I’ve been asked about my name at least 100 times. Probably more. I give different answers, depending upon the circumstances and my frame of mind at the time.
When someone I don’t know well or am just meeting asks something like, “Is that your real name?” I respond with some version of, “it sure is.” Sometimes the persistent acquaintance will follow up with, “but is it the name your parents gave you?” and I reply with something along the lines of, “It is my real name and it is not the one my parents gave me. At this point my name has been Blaze for half of my life and I don’t share my original name because it isn’t a factor anymore.”
Of course there is more to the story and I do tell it when the time and place are right, and when the person asks with a wide open face and heart. It’s best when there’s time for a mutual exchange, because everyone has a story and it’s nice to share.
It occurred to me recently when meeting a lovely couple of women who I was about to give a reading with that I needed a better answer to the question at times when I wasn’t in the space to tell my story. So here it is, in some version of fullness, in a place and on a date I can remember. The next time some intrepid, curious soul ventures into my craggy waters, I can say, “if you really want to know the full story…”<points to blog>
As early as the second grade, I had a feeling my given name wasn’t right for me. When someone said my name, it felt like “who, me?” One day at recess, I was swinging for all I was worth in the sun before the bell called us back to class. Little Johnny, who’d apparently developed a crush on me, stood at the pole supporting my swing, calling my name repeatedly with love and longing for my attention. I became annoyed by the weight of his affection and snapped, “Don’t call me that. You can call me Rose.”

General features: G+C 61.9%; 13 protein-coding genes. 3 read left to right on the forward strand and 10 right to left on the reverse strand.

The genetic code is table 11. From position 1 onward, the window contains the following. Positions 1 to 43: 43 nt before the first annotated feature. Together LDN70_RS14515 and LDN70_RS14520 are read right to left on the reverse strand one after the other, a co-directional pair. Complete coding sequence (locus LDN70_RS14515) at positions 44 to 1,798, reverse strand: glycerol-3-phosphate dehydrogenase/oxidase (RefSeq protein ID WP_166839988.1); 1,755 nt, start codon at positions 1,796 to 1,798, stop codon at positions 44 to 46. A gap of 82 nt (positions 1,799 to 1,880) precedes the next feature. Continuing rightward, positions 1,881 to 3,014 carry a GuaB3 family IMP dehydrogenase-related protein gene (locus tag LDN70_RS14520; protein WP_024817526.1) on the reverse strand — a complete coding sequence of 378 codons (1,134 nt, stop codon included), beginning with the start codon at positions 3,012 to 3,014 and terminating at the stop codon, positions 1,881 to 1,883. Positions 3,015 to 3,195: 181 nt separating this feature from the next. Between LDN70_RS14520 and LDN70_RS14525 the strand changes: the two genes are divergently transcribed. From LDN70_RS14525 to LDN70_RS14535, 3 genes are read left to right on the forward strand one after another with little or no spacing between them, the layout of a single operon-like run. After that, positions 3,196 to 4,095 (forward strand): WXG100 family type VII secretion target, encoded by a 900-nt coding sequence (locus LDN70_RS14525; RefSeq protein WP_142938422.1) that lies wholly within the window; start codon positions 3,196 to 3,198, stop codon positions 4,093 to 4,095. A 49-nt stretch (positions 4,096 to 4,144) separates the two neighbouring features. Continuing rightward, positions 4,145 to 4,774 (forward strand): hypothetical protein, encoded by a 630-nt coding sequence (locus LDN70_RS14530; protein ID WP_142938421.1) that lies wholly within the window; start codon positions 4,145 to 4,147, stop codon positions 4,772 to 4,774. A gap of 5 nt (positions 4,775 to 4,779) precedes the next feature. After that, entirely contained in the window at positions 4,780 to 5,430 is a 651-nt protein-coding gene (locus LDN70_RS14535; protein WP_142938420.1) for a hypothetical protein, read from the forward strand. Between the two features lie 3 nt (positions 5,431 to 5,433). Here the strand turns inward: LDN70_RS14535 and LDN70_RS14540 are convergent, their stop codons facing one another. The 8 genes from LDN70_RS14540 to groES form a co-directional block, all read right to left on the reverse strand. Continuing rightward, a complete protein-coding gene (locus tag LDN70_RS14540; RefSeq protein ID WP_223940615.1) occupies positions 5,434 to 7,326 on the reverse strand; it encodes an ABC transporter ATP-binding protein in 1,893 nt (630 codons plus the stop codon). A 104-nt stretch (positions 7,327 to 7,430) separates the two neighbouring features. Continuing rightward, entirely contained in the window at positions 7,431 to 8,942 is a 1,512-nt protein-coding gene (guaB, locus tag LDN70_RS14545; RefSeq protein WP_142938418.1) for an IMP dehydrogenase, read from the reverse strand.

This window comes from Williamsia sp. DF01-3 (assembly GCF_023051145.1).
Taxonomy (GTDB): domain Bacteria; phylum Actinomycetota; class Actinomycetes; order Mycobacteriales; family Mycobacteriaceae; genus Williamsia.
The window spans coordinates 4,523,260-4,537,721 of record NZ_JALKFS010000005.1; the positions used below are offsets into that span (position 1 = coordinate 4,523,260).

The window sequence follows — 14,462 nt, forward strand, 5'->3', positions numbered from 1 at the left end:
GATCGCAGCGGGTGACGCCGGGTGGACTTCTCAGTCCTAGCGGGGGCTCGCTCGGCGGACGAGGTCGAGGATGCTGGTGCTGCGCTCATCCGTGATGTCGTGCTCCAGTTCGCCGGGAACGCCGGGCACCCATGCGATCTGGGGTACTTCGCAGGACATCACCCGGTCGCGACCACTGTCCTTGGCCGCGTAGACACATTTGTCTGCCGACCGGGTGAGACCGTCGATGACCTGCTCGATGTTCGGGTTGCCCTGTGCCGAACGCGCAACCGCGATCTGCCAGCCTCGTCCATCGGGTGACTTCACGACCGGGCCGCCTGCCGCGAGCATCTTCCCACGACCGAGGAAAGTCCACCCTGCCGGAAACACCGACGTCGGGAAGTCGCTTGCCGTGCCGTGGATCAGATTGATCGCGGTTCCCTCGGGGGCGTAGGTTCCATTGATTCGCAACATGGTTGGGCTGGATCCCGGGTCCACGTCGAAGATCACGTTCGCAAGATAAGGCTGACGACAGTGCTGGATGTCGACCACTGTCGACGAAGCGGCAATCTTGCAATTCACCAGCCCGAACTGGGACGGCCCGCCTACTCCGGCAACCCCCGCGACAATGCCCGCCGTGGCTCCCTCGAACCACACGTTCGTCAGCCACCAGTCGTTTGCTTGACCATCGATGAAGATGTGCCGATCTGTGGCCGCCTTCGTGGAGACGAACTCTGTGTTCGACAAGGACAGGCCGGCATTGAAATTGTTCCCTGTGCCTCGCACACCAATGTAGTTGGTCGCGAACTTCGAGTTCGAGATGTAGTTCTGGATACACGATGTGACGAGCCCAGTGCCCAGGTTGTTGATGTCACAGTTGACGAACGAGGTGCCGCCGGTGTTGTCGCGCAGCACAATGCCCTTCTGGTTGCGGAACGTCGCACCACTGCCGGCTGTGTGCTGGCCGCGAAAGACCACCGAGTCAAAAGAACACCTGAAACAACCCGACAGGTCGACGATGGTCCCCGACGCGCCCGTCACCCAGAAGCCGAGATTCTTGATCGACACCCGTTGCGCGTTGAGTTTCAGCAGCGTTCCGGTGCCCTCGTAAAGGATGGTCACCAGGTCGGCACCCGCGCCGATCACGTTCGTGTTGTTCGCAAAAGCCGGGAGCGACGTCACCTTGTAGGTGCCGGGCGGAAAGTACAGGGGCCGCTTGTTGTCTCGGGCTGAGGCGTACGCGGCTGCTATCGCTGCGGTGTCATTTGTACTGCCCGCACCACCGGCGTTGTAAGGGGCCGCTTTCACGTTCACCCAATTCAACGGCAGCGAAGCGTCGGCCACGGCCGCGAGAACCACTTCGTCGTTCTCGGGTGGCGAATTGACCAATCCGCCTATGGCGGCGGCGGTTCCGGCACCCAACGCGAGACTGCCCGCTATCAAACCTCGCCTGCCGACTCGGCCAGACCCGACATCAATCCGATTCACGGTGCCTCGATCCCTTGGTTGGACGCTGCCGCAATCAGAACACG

It was a moment’s inspiration and the name didn’t stick past that moment. Nonetheless the seed was planted and the roots spread out and grew within me.
When I was nearing the time of my high school graduation, the urge to re-name myself sprouted up again. The timing was perfect. I would make a clean break of it and my new college friends would only know the new, true name. I bought name-your-baby-books and tried names on, wrote out different combinations in my journal, but nothing fit. Nothing lasted beyond a temporary interest and there was so much else to figure out and prepare.
I moved on with my old name and my ambivalence about it. I was searching for a meaningful life in many ways when I happened onto the Feminist Spiritual Community, where I found a group of (mostly) women who were also seeking and celebrating authentic lives and a spiritual connection to the earth. After participating in FSC for a couple years, I joined one of their small groups–Native American Spirituality. Having a bit of Native blood way back in my family heritage, it felt like a good path for exploration. That first night we talked about creation myths and the creation of a personal mythology. We did a guided meditation to help connect with our deeper knowing about how to approach our life stories.
As I journeyed I saw sparks and went toward them. There was a fire and I stood hearing it pop and feeling it warm my face. I saw the life of the fire as it aged from tinders to embers, and knew it was my story. I asked myself, but where am I now? And I answered I am a Blaze.
The shock of it ran through me like lightning. I had come home to myself. This was the name, my name, and so it has been ever since.